Thirty-year-old Kelvin Jones of Yonkers, N.Y., who prosecutors described as the bandits’ ringleader, was sentenced Wednesday to more than 16 years in state prison.

The other former officer Brian Checo, a 26-year-old New York resident, got more than six years.

Another man involved in the robbery, 33-year-old Gabriel Vargas of New York, received a 5-year term.

According to prosecutors, Checo and LeBlanca entered the warehouse in Carlstadt on Feb. 9, 2010, brandished guns and badges and yelled, “NYPD! Hands up!”

Garcias, Gabriel Vargas, and at least one other man then showed up and helped the cops restrain nearly a dozen In Style USA employees, securing their hands behind their backs with plastic ties.

At one point, one of the alleged robbers told the store employees that they were performing a routine “inspection” of the storage facility. When one of the employees asked why they had to be restrained if the inspection was “routine,” he was taken aside to speak with one of the men involved in the operation, who flashed his badge and ordered the employee to hand over any surveillance equipment used by the facility along with any cash in the company’s cash drawer, according to the complaint.

The victim complied, turning over the equipment and about $3,000 to $4,000 in cash that had been in the cash drawer.

While the officers and two others engaged in the armed robbery, four other men, along with more than a dozen day laborers apparently hired to assist in the operation, loaded hundreds of brown boxes, all containing various types of perfume, into trucks the suspects had rented in advance of the operation, according to the complaint.

Once the trucks were loaded, two of the defendants named in the complaint drove them away.

Carlstadt police arrived at the warehouse at about 9:30 p.m. after receiving a 911 call. They arrested two of the suspects and seized two trucks that contained hundreds of boxes of perfume inventory meant for sale in New York and other national and international locations — about $1 million worth.

U.S. Army Ordering Weaponized Kamikaze Suicide Drones


Switchblade is Go Aerovironment

PopSci | Sep 7, 2011

By Clay Dillow

The idea of small, man portable, soldier-launched aerial drones has been catching on for some time now with military operations commanders, as they bring the unique situational awareness and reconnaissance capabilities of larger drone aircraft down to the platoon–or even the individual–level. Now, the U.S. Army is taking the idea to the next level, ordering its first batch of weaponized drones capable of launching from small, portable tube and suicide bombing a target from above.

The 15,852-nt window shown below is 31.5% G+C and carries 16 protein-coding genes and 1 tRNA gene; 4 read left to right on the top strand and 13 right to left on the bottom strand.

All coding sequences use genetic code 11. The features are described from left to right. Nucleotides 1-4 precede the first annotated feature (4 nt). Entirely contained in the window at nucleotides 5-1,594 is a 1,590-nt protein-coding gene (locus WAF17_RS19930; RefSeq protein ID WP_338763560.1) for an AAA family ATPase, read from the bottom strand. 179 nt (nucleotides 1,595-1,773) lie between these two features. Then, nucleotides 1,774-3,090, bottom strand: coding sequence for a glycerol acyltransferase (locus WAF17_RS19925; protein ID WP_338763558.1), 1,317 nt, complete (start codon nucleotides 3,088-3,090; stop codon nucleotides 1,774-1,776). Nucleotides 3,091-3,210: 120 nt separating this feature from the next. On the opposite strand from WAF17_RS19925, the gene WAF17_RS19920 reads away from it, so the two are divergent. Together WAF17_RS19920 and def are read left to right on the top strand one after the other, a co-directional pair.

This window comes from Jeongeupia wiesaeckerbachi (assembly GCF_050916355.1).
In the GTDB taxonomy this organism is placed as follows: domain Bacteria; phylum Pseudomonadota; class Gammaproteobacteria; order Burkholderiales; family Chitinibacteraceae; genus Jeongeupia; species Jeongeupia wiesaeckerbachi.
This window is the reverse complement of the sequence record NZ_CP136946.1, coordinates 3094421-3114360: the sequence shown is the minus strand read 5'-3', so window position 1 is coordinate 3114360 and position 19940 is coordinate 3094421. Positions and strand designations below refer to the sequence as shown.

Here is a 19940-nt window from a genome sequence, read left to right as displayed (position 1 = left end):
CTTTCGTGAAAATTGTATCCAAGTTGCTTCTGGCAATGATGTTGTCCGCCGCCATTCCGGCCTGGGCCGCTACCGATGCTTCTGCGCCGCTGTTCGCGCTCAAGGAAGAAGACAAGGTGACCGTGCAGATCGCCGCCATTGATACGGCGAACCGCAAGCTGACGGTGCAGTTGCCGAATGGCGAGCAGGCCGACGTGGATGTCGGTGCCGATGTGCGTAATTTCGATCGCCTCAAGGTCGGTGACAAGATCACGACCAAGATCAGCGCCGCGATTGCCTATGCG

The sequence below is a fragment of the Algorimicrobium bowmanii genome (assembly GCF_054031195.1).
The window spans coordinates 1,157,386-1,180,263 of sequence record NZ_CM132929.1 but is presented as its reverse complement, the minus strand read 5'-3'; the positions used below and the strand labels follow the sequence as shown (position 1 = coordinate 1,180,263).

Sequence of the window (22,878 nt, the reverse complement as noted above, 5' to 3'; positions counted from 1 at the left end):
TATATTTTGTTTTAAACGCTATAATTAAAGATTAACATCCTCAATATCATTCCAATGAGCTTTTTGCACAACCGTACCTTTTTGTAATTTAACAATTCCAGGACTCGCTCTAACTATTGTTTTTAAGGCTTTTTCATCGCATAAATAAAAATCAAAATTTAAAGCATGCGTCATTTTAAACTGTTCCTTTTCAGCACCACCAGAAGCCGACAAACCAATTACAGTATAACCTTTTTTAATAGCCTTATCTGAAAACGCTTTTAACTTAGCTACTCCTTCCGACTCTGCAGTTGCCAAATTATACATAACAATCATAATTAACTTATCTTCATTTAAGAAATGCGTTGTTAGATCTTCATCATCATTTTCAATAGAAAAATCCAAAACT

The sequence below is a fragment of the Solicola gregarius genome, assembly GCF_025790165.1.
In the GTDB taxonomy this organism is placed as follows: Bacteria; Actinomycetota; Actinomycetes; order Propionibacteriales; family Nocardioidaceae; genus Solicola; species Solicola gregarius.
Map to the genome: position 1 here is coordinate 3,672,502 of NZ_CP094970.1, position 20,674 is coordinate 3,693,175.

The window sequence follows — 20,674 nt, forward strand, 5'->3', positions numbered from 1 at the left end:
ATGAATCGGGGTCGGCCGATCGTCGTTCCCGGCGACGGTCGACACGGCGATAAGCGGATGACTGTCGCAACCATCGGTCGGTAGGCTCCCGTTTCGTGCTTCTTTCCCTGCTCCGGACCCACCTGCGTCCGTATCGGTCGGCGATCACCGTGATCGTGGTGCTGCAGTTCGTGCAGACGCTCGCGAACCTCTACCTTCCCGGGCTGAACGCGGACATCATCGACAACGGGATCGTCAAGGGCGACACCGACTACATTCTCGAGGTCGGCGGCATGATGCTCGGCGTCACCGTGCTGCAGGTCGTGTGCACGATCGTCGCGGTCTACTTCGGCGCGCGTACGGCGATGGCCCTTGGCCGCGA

The drone aircraft are made by Aerovironment, the same California company that makes the Nano Hummingbird surveillance drone (the one regular readers know as a PopSci favorite). Their “Switchblade” drone packs neatly into its launch tube, which then packs easily into a backpack. When it’s time to deploy, soldiers quickly set up the launch tube and send Switchblade skyward, where its wings deploy and its quiet electric engine fires up.

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From there a pilot can operate the Switchblade remotely, using a video feed from the drone to pilot it and make observations of a potential target. If the target is confirmed, the pilot can arm the on-board munition and fly the drone straight into the target. The drone can fly piloted or autonomously (though naturally it has to receive human commands before arming and attacking). It can even power down its motor and glide in for the kill, offering mission operators a stealthy means of approach.

Switchblade

While a weaponized robotic aerial kill vehicle sounds cool enough on its own, what Switchblade really offers is a capability–it can loiter overhead and observe a situation on the ground, confirm that a target is indeed a legitimate target and not a civilian or some other non-threat, and then deliver a strike without the soldier who deployed the aircraft ever having to stick his head out. Such a capability trumps calling in airstrikes or artillery fire for small targets, and perhaps best of all it’s a capability available at soldier level.

Antibiotics May Be Permanently Altering the Guts of Humanity


Clostridium difficile Destroy too much beneficial gut bacteria with antibiotics, and this little bug takes over, causing what’s known as Clostridium difficile disease.  Marcus007 via Wikimedia

“Overuse of antibiotics could be fueling the dramatic increase in conditions such as obesity, type 1 diabetes, inflammatory bowel disease, allergies and asthma, which have more than doubled in many populations.”

– Martin Blaser of NYU’s Langone Medical Center

PopSci | Sep 7, 2011

By Clay Dillow

If you’re one of those people worried that the over-prescription of antibiotics is leading us toward biological calamity, you’re not going to like this. Writing in the journal Nature this week, Martin Blaser of NYU’s Langone Medical Center makes the case that antibiotics aren’t just leading to highly resistant superbugs, but that they are permanently altering our bacterial microbiomes, and not for the better.